My body spared me the indecency of fainting in rush hour oncoming traffic I think solely because my subconscious mind was saying to itself, "if she gets hit by a car and doesn't die completely, but is only and only maybe 'brain dead,' we will be the only thing left of her and We. Will. Feel. Pain."
The end.

Tuesday, March 13, 2012

Good Grief

(Pre-Script: This post should be read as the song,"Going the Distance," #9 on the playlist, plays in the background. Go down to the playlist, click on that song, then come back and resume reading. I'll wait...)(...still waiting...)
This is how I grieve:
I grieve while observing myself.
In my mind, I am fascinating to watch.
I imagine I am a character in a novel, a woman at a train station with a hat box in one hand, a blue velvet ribbon in the other, which I keep rubbing between my thumb and forefinger. ("what is she doing with that ribbon?" No one can figure it out. It's the great mystery of the novel.)
When they make the film version of this novel, a Beatles song plays in the background: "Yesterday, all my troubles seemed so far away, now it looks as though they're here to stay, oh I believe in yesterday..." while I look wistfully off down the train tracks. And then at some point, a slow tear drips down my cheek, and then the next thing you know I am sobbing, shaking silently from the core of my soul, so overcome with grief that I don't even notice I have lost my balance until I have fallen off of the platform onto the gravel beside the train track. The song playing now would be "Blackbird singing in the dead of night, take these broken wings and learn to fly."
Well, howhowhow does anyone fly when she has broken wings, did they ever think about that before they wrote the song, hmm? all you can do with a broken wing is sit there and wait.
And chirp.
I know, I have seen birds before.
What I noticed most is that I am not a bird, and I do not have any wings.
I am a person with arms that are not broken, and in this novel which is so well beloved by the reading masses that the film rights are quickly bid on by Steven Spielberg and Quentin Tarantino and all of those guys; (the public love to watch an emotion to which they can relate, especially if they had never been able to put it into their own words, especially if they had never been able to form it into their own film adaptations of their own internal novels.) in this part of the film, she uses her arms to push herself to standing up and she picks the gravel out of her bleeding knees, says "is there a doctor in the house" then thinks oh whatever and walks away anyway, bloody knees and all, and oh yeah, there is also a new little scar right above her left eyebrow, just a little cut that will not even be visible in oh say two weeks give it three tops and she walks to wherever that place is she was waiting on the train to take her. Or maybe she was waiting for someone to arrive from the train, it's never been quite clear; all you know is that she was watching and waiting; all you know is that she is now no longer watching and waiting, but is instead taking matters into her own (sightly cut up from catching her own fall onto the gravel) hands.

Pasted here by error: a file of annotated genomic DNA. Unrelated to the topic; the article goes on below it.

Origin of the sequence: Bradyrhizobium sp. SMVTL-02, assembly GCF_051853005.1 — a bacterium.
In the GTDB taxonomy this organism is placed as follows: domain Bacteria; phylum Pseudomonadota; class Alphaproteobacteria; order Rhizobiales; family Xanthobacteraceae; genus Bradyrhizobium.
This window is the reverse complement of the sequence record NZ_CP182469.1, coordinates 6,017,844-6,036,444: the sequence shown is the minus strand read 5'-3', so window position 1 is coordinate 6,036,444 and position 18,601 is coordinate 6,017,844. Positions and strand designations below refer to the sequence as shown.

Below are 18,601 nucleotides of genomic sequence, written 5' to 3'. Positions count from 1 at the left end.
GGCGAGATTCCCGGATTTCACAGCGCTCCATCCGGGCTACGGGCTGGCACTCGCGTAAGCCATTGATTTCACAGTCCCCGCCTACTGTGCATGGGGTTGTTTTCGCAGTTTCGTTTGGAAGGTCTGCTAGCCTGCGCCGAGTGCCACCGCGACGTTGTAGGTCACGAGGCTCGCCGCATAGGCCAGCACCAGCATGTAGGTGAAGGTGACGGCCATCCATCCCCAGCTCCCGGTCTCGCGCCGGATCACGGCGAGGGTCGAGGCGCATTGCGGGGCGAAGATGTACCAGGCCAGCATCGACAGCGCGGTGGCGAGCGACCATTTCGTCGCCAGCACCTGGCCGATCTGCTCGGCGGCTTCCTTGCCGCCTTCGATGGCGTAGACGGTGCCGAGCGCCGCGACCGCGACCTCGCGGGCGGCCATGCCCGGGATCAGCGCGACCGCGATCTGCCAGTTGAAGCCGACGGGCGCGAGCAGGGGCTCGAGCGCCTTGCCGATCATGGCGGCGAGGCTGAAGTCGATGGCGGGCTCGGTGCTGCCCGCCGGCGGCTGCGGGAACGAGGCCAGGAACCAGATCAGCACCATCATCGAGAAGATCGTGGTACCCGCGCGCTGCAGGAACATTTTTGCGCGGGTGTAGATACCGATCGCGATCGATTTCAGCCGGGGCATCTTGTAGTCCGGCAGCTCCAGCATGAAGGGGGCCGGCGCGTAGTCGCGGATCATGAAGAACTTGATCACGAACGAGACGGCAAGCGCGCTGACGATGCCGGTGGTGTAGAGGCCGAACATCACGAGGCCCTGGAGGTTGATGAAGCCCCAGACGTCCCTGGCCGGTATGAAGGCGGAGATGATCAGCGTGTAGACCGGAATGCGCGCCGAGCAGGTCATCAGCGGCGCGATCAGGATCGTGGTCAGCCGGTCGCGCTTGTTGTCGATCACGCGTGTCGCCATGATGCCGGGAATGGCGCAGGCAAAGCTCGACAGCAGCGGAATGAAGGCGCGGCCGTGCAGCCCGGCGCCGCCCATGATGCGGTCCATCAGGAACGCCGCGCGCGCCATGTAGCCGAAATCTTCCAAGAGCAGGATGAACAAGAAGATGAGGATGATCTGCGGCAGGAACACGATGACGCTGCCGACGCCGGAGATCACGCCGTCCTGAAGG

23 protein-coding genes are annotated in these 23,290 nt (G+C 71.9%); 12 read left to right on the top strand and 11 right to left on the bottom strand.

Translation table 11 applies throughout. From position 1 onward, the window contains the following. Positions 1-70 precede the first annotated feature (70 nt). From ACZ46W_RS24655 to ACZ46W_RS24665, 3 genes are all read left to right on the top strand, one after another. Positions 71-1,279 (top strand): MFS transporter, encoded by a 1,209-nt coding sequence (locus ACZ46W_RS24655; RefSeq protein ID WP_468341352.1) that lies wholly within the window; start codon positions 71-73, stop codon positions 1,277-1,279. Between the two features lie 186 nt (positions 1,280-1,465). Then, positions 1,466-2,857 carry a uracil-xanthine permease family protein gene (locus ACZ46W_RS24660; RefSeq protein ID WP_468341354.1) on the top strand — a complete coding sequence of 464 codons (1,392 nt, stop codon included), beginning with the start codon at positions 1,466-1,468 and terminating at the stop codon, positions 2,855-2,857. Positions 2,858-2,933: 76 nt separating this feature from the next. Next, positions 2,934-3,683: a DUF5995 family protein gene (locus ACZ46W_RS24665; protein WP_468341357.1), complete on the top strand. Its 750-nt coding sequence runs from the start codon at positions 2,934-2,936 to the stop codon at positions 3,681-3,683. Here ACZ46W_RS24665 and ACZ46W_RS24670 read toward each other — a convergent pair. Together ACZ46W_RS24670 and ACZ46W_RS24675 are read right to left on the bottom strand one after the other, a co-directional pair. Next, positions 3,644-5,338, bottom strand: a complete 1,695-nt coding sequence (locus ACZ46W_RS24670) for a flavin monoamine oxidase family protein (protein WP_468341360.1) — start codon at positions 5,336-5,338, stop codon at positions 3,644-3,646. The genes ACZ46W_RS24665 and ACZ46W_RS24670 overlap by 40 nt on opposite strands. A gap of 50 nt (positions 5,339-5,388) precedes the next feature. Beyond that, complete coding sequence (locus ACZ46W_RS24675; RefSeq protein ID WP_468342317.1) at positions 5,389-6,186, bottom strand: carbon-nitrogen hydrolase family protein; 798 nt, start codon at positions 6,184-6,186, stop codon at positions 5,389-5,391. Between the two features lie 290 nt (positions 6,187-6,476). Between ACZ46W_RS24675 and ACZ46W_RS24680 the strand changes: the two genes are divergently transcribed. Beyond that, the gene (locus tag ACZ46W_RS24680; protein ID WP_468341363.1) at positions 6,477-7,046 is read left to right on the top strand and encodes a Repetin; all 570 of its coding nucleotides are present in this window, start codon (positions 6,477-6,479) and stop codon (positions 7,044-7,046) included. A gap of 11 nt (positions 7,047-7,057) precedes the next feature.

In grief, I am the most hilarious person I know.
And then I win both a Pulitzer Prize and an Academy Award and probably a Nobel Peace Prize also.
And then I no longer feel sad, I am laughing and bowing and blowing kisses all the way to the bank.